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Ken Borland

De Bruyn unfazed by chilling start to his Test career 0

Posted on June 12, 2017 by Ken


Hamilton is by no means as far down south as you can get in New Zealand, but it is still a rather cold, desolate place to make your Test debut, especially when you’re batting out of position and have to come out and open on the first morning in the typically damp, swing-friendly conditions found in that country.

There are many who believe Theunis de Bruyn was not given the best chance to succeed in his first Test back in March, scoring a three-ball duck in the first innings and then being run out for 12 in the second after a horrible mix-up with Hashim Amla, but the elegant right-hander says he was unfazed by it all and grateful that the chance came at all.

“The message I was sent was that the selectors wanted me to play, although obviously it was out of position. But I started my franchise career as an opener and as a number three batsman you face the new ball sometimes anyway. Obviously I was disappointed with how it went, but when I get to England, which is a big series, at least I have already played Test cricket.

“So I think it was worth it. Any debut is difficult with all the emotions of your dream coming true, singing the anthems, and then immediately going in on a green pitch. So it will only get easier in terms of emotion, if I play again hopefully I can just focus on watching the ball and making runs,” De Bruyn said.

“I’ll bat anywhere for the Proteas and I truly believe I can be a good opener. People chat about me being a middle-order batsman, but in my opinion, three or four is part of the top-order and you have to adapt your game to batting at 150 for one or 30 for three. It’s about switching your mind on.

‘So I’m not fazed about my debut, you never really start where you want to in Test cricket, you have to earn that right. So I’ll play where they need me,” the successful Knights captain added.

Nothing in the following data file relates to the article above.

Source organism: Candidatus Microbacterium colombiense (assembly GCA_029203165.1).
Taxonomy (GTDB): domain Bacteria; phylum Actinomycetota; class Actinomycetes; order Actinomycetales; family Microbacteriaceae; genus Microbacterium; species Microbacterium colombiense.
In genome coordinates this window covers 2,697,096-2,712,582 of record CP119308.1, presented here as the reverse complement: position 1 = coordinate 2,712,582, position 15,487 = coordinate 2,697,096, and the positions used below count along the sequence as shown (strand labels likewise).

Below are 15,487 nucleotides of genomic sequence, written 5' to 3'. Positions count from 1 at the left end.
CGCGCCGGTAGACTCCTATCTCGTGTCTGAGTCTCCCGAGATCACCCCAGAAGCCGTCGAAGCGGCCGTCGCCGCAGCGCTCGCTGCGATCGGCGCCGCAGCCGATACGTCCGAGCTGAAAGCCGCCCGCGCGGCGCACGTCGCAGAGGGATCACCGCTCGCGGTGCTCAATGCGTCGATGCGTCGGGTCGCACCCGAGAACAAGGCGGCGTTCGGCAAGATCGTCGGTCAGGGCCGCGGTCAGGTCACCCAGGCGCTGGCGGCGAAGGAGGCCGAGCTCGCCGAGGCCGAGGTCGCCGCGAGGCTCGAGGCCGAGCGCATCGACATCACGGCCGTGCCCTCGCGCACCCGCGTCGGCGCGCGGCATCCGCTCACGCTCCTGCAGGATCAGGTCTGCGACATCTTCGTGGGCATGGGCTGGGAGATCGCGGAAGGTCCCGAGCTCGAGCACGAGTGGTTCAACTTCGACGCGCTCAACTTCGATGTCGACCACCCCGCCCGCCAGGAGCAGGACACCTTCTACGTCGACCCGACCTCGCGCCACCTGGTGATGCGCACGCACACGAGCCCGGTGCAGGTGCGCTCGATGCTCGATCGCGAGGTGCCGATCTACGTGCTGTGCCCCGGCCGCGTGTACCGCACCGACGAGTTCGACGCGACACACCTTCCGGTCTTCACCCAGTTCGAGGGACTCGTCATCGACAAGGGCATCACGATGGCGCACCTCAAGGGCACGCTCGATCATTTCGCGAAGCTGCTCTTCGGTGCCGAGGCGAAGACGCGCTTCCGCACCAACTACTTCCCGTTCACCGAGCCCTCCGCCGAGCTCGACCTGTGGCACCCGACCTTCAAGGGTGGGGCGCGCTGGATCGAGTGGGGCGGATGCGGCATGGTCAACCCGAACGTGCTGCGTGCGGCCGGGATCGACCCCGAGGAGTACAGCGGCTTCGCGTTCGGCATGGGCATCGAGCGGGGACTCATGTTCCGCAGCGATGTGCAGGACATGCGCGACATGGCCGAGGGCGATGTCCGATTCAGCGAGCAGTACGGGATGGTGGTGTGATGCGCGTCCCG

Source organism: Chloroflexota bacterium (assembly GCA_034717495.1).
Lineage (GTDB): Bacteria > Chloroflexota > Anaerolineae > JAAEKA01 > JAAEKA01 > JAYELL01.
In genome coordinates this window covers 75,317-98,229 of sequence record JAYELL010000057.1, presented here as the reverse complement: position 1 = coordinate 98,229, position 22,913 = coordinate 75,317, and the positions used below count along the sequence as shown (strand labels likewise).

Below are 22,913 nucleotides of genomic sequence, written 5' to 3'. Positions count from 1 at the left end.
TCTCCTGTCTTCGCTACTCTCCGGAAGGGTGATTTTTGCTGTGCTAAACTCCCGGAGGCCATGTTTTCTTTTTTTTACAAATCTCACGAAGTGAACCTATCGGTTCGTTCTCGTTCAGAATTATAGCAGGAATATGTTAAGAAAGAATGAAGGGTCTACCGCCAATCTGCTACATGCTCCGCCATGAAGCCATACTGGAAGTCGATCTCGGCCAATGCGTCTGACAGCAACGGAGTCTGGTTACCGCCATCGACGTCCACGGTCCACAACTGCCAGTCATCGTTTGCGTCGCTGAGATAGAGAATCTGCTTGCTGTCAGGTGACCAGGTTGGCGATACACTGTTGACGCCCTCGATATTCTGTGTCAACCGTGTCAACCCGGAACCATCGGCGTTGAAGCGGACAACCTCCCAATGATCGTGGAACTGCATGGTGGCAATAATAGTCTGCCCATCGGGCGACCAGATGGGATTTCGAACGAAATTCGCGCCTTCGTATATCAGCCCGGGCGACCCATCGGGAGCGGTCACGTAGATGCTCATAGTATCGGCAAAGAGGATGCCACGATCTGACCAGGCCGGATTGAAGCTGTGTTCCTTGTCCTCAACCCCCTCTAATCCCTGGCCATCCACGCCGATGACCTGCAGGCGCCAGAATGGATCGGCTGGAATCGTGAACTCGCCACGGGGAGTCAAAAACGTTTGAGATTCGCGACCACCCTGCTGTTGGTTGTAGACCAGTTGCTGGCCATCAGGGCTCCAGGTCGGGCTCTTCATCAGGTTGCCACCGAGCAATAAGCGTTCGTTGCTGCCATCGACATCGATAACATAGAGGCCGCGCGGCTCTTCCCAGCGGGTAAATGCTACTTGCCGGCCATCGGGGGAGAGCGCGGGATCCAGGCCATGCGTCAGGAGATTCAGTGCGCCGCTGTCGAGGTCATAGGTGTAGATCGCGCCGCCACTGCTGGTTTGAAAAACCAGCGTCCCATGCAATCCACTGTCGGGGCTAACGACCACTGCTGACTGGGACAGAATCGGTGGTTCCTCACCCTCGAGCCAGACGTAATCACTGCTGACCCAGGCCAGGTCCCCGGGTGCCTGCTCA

The whole brouhaha over the 24-year-old De Bruyn’s first Test threatens to obscure the positive news that he enjoyed a tremendous season, averaging 57.76 as he led the Knights to the Sunfoil Series title.

“All this focus on my debut suggests I had an horrendous season and I know with the media here that you’re a hero one day and zero the next, it’s part of professional sport. But I left my family behind in Pretoria to play for a new franchise, I won a trophy and made runs, and in two out of three formats I made my debut for South Africa, so it was a wonderful season. And it was just my third as a professional, I’m still young,” De Bruyn, who likes nothing better than to get out into the bush, pointed out.

Amla calm, but SA have scary moments in the field 0

Posted on August 20, 2015 by Ken


A typically calm Hashim Amla century set them on their way, but South Africa had to overcome some scary moments in the field before eventually beating New Zealand by 20 runs in the first Momentum One-day International at SuperSport Park in Centurion on Wednesday.

For those looking for deliverance from the demons of the World Cup semi-final in Auckland five months ago, this time the Proteas held their nerve to close out the game, despite some spirited lower-order batting by New Zealand.

Amla continued his personal love affair with SuperSport Park as his third ODI century in 10 innings at the ground took South Africa to 304 for seven in their 50 overs.

Amla, who has also scored four Test centuries at SuperSport Park and averages 85 in the long format there, batted through to the end of the 45th over in stroking a marvellous 124 off 126 balls and ending a lean run in which he had not scored a half-century in seven innings.

South Africa are amongst the leaders in world cricket when it comes to using the new ball in limited-overs cricket and so the Black Caps, with regular opener Martin Guptill pushed down the order after he injured his hand in the field late in the Proteas’ innings, were understandably cautious up front.

In the temporary absence of Guptill, wicketkeeper Luke Ronchi (1) was pushed up the order but was dropped third ball at second slip before edging the last delivery of the first over low to Amla at slip. It was a sensational opening over by Dale Steyn, with Tom Latham being dropped first ball by Farhaan Behardien at square-leg, a tough chance diving low to his left.

Steyn was then seen off by Latham and captain Kane Williamson and, with Vernon Philander typically tight up front as well, the New Zealand innings was off to a slow start.

But Latham was composed and Williamson was all class, identifying the times to attack extremely well, and the fifty partnership was raised off 77 balls.